17 July 1944:
The attacks continue. At 0034,Ward's USS GUARDFISH torpedoes
and sinks HIYAMA MARU her decks full of Type 95 light tanks, motor vehicles, equipment, and ammunition. The ship was loaded with the 12th Independent Tank totaling 101 troops, of whom four along with four of the crew are KIA. W-34 and CD-1 rescue survivors. At 0345, MacMillian's USS THRESHER torpedoes and sinks SHOZAN MARU at 18-50N, 119-43E. 24 Gunners, 125 troops, 500 SEATTLE MARU survivors and 64 crewmen are killed. CD-1 and W-34 rescue the survivors.
19 July 1944:
At 1920, convoy TAMA-21C arrives at Manila.
30 July 1944:
125 miles W of Jolo. At about 0100, KOKUYO MARU which is being escorted by kaibokan CD-22 and submarine chasers CH-30 and CH-33 en route from Manila to Balikpapan and Macassar, is attacked by LtCdr (later Cdr) Lawrence L. Edge's (USNA ’35) USS BONEFISH (SS-223). Hit by four of five torpedoes Edge fires in a night surface radar attack. Blows up and sinks by the stern at 06-03N, 120-00E. Nine crewmen are killed.
20 August 1944:
CD-22 is assigned to the 31st Escort Squadron, Combined Fleet.
23 August 1944:
Cdr Samuel D. Dealey’s (USNA ’30) USS HARDER (SS-257) and LtCdr (later Rear Admiral-Ret) Chester W. Nimitz' (USNA ’36) HADDO (SS-255) are trailing 1TL tanker NIYO MARU, a straggler from convoy TAMA-24A from Takao to Manila, that is towing old destroyer ASAKAZE towards Dasol Bay. About 0700. USS HADDO torpedoes and sinks ASAKAZE at 16-6N, 119-44 E. The number of survivors is unknown but probably large. Nimitz' USS HADDO, out of torpedoes, is detached and heads for Biak. NIYO MARU radios Manila of her situation. That evening, headquarters, Third Expeditonary Fleet dispatches CD-22 and Lt Yoshima Tomoyoshi's patrol boat PB-102 (ex-USS STEWART) from Cavite to intercept her. At 1757, both depart Cavite. PB-102, steaming at 13 knots, first finds NIYO MARU. CD-22 joins them later.
24 August 1944:
At 0630, as USS HARDER and LtCdr Frank E. Haylor’s (USNA ’36) USS HAKE (SS-256) close Dasol Bay, Haylor makes out a three-stack ship and a smaller one coming out of the bay. Haylor consults his ONI 41-42 naval-intelligence warship recognition booklet. He incorrectly identifies three-stack ship patrol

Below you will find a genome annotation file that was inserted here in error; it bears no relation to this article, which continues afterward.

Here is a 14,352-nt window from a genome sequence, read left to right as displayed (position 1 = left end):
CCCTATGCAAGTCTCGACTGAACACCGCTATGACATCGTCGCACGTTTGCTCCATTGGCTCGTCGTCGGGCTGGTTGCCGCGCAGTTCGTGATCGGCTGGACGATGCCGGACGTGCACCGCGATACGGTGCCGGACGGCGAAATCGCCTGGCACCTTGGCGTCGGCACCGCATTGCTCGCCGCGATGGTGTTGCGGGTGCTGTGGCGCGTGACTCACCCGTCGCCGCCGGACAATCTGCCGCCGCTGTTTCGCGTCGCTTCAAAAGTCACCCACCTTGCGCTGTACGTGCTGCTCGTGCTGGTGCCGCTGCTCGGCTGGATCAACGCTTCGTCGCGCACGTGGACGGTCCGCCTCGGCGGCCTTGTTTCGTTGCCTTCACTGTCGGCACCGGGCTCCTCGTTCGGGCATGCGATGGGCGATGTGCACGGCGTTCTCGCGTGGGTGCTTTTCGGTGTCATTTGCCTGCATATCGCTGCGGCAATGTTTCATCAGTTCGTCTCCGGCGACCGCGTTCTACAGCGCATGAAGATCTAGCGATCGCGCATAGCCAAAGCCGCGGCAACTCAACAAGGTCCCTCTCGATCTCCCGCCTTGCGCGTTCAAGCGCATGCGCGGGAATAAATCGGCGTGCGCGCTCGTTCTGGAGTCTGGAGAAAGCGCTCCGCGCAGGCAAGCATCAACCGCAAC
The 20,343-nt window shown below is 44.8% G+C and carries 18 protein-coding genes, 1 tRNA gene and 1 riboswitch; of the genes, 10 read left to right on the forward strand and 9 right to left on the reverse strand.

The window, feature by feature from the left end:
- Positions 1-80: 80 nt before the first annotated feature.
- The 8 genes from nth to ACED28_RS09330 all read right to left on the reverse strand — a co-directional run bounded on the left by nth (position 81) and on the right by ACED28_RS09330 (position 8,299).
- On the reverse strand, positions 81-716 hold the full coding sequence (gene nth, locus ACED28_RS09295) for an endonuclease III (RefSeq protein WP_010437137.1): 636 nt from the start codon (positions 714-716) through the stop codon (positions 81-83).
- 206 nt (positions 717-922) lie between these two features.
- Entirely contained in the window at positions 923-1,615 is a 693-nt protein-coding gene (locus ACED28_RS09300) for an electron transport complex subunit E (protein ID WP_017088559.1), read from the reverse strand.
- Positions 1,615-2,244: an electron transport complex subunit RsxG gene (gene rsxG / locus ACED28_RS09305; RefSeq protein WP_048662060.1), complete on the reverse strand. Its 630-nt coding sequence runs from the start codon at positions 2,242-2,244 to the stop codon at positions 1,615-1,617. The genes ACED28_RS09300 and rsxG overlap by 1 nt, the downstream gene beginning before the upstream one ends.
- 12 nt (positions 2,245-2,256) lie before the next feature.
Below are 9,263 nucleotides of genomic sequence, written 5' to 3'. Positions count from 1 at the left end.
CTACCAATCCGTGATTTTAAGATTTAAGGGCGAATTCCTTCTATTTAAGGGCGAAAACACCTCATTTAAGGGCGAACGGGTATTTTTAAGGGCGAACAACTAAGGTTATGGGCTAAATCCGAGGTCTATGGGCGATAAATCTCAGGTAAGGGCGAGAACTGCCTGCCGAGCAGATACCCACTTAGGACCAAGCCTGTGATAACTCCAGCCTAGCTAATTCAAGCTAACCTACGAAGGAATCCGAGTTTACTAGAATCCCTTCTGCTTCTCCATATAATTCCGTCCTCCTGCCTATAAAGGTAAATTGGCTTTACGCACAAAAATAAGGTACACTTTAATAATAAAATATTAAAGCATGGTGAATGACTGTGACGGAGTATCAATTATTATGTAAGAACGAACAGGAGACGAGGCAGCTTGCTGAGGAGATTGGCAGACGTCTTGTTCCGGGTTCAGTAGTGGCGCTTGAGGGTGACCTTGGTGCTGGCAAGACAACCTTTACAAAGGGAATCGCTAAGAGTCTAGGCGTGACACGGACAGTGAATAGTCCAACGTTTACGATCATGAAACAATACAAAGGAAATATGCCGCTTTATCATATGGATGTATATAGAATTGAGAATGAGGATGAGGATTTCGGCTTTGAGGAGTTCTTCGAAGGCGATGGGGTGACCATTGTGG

boat PB-102 as old Thai destroyer PHRA RUANG and also mis-identifies CD-22 as a minesweeper. The ships turn and seem to be coming in for a depth-charge run. As they come out of the harbor, the crews of PB-102 and CD-22 see the two submarines' periscopes. PB-102's captain turns about and heads back into Dasol
Bay, but CD-22 comes straight on. 
LtCdr Haylor does not like the setup, so USS HAKE breaks off, but USS HARDER continues in towards the bay. While PB-102 is escorting NIYO MARU, CD-22 suddenly comes under a torpedo attack. Cdr Dealey fires three torpedoes at CD-22 in a "down-the-throat" attack, but misses. Two torpedoes pass off CD-22's port side and one off her starboard side. After evading the torpedoes, CD-22 picks up USS HARDER with her Type 3 sonar. At 0728, CD-22 commences a series of depth charge runs with her Type 94 DC throwers with each charge set to detonate deeper than the last. The fifth salvo sinks USS HARDER and her entire crew. A large amount of oil, pieces of cork and wood surface thereafter. CD-22 soon departs the area
to catch up with PB-102 and NIYO MARU. At 1948, all three arrive at Manila. 
27 August 1944:
At 0900, CD-22 departs Manila with kaikoban SHIMUSHU, ETOROFU, SHONAN, CD-7, CD-28 and CH-41 and patrol boat PB-102 (ex-USS STEWART, DD-224) escorting convoy MAMO-02 consisting of KASHII, MAYASAN, NISSHO and NOTO MARUs. At 1548, anchors in Subic Bay.
28 August 1944:
At 0600, departs Subic Bay.
30 August 1944:
Arrives at Takao. Destroyers WAKABA and HATSUSHIMO join the escort. Subchaser CH-41, patrol boat PB-102 and kaibokan CD-7 and CD-28 are detached.
31 August 1944:
Departs Takao. Later that day, ORYOKU MARU joins the convoy.
4 September 1944:
At 0500, arrives at Takao.
18 October 1944:
At 0900 CD-22 and CD-43 depart Sasebo.
19 October 1944:
At 1200 both arrive at Tokuyama.
20 October 1944: Operation SHO-I-GO ("Victory") – The Battle of Leyte Gulf: